Although owning and operating a restaurant is new to him, Thai’s travels as a sailor throughout Asian ports-of-call have exposed him to a myriad of cuisines. He’s a naturally inquisitive guy who asked a lot of questions at restaurants he frequented during his travels, gleaning as much knowledge as he could about cooking techniques and ingredients. He obviously learned well. The Asian Grill showcases a myriad of dishes emanating from or inspired by dishes in Vietnam, China, Korea, Thailand and Singapore, sometimes in combinations that might surprise you.
The east-facing restaurant is bathed in morning and midday sun, but because it’s such a commodious space, it may take a while to warm up. That was the case during our inaugural visit on a very cold early January day. Walls, painted in muted colors are relatively stark with little to distract you from studying the menu. You’ll also study the slate board near the entrance on which the best-selling items are scrawled. Cognizant of the business intelligence trending so prevalent in the corporate high-tech world that has been part of his life for decades, Thai keeps track of how often each dish is ordered.
The menu features an impressive array of dishes, several of which are depicted in enticing color snapshots within the menu. Chef’s Specials are listed even before appetizers. The Asian Grill even has a section dedicated entirely to its Chow Fun dishes. Barbara told me “Thai really gets Chow Fun,” giving that menu section her highest endorsement. Vietnamese inspired rice dishes, noodle soup (pho) and vermicelli dishes are also available as are several vegetarian entrees. Weekday lunch specials are available Monday through Friday.
Although the menu only lists seven appetizers, you’ll be hard-pressed to decide which one (or two or three) to order. Starters include such de rigueur offerings as egg rolls and fried won tons, but also unique selections as Malay Street Grilled Skewers. Throughout city streets in Thailand and Indonesia, street vendors purvey these grilled and skewered “meat Popsicles” flavored with herbs and spices. Despite the name of this starter, Asian Grill’s rendition dispenses with the skewers, but otherwise these meaty morsels resemble satay. Similarities with satay also include the peanut influence with finely crushed peanuts generously heaped upon the meat pieces. The accompanying sauce, however, was neither a conventional sweet cucumber sauce or crunchy peanut sauce; it is more akin to a fish-sweet and sour-sauce with a flavor profile that includes finely balanced hints of piquancy, sweetness, savoriness and tanginess.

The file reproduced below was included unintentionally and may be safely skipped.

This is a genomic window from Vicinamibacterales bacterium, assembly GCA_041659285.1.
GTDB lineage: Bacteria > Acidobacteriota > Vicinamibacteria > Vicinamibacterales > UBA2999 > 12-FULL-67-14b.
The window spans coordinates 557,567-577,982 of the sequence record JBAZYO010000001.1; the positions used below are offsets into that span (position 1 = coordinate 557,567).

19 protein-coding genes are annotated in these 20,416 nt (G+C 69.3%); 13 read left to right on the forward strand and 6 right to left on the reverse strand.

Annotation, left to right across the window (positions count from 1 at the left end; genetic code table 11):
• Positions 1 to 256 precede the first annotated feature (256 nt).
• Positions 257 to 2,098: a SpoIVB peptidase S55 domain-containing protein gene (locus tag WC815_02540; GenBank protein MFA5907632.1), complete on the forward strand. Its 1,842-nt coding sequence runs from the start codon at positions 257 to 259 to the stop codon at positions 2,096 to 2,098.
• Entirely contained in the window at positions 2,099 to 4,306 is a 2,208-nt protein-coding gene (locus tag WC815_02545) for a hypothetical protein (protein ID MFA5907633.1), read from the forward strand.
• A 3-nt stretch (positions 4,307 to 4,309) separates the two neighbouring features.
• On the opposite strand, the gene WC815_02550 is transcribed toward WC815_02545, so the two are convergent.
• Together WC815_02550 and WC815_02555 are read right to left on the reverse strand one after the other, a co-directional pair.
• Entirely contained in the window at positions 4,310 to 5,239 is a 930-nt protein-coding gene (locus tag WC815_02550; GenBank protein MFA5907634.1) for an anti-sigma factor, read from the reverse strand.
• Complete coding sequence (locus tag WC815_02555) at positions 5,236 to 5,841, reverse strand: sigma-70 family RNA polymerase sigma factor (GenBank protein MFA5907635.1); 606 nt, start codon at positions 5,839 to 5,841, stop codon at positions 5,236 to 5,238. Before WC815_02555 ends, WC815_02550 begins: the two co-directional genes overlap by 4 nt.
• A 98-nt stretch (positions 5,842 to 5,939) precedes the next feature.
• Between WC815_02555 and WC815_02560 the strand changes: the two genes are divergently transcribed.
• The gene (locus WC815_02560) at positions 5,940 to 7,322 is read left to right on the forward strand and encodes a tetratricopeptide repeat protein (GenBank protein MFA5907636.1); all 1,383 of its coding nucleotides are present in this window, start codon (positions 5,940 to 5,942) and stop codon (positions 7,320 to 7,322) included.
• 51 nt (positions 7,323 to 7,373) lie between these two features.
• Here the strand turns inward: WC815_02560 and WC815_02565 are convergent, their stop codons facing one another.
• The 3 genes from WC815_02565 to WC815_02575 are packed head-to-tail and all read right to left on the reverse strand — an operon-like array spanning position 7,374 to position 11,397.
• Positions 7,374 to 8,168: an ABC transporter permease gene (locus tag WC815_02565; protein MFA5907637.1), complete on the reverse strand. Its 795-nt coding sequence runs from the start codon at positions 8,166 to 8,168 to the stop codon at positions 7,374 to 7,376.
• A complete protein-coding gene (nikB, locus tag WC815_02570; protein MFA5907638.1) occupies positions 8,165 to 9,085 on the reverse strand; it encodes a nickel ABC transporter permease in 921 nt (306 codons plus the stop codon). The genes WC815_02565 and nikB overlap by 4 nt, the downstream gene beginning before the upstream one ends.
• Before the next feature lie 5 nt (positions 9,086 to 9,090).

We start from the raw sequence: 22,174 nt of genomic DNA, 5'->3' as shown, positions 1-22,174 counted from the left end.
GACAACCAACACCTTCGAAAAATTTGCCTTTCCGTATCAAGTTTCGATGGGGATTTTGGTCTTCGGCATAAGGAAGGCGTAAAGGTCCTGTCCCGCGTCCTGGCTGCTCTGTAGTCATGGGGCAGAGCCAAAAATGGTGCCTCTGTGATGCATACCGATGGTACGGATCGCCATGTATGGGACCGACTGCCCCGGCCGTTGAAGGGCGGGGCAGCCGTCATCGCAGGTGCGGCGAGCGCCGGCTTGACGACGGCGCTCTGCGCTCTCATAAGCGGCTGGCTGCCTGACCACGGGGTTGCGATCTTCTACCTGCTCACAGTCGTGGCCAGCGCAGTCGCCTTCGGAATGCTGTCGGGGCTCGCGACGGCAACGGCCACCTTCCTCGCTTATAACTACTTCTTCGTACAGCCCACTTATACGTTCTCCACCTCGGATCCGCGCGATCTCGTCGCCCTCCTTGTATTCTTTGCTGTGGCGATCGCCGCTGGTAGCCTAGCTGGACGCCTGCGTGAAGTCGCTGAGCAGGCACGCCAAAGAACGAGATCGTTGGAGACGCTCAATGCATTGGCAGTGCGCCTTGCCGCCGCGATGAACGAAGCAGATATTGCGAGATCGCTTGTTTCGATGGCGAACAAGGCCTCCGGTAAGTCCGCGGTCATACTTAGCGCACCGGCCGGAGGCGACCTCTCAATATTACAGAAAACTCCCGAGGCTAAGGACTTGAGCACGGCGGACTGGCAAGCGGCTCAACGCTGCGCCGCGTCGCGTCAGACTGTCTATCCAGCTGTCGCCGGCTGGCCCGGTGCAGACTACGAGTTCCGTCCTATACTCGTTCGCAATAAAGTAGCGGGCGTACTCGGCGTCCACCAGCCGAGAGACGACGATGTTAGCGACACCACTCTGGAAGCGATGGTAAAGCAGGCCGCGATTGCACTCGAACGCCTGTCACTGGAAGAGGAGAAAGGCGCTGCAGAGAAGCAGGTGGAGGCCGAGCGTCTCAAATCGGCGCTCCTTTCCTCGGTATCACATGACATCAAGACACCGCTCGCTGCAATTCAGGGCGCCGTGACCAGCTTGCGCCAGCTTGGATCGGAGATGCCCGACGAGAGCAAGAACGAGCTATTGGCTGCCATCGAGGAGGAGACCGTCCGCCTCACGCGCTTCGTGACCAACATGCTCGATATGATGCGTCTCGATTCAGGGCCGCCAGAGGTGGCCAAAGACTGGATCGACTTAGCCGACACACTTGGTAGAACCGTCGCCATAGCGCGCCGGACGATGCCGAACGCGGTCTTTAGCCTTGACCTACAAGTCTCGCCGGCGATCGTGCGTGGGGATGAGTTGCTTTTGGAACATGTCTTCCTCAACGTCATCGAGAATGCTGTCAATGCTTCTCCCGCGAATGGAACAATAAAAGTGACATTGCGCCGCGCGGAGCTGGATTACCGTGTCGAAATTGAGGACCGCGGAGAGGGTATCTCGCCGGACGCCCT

Barbara’s highest recommendation was for the Phuket Chowfun, sizzling Thai-style noodles with ground peanuts, a dish she admired for its unique fusion qualities. This dish showcases tangles of wide Chinese rice noodles stir-fried with white and green onions, broccoli florets and other vegetables. The dish is available with pork, beef or chicken. Barbara advises squeezing lemon onto the dish which has the effect of providing a surprisingly fun and tasty contrast to what is a well balanced combination of sweet and savory flavors. This is definitely one of the very best Chow Fun dishes we’ve had in the Duke City.
Vietnamese vermicelli noodle dishes are a healthful and tasty way to enjoy another well-balanced combination of flavors. This entree is layered with shredded lettuce, bean sprouts, pickled carrots, grilled pork and chopped egg rolls, all topped with finely crushed peanuts The star of the dish is the grilled pork which is imbued with the unique smoky, sweet flavor imparted by the grill. You’ll want to saturate this dish with the Asian Grill’s fish sauce, a pungent, sweet, savory and piquant sauce.
There are many delicious reasons to visit Albuquerque’s reborn International District. The Asian Grill is one of them, a tremendous entrant to a burgeoning, welcoming culinary scene in a neighborhood everyone should visit.
5303 Gibson, S.E.
Albuquerque, New Mexico
LATEST VISIT: 2 January 2011
# OF VISITS: 1
COST: $ – $$
BEST BET: Vermicelli Noodles with Grilled Pork and Egg Roll, Phuket Chowfun, Malay Street Skewers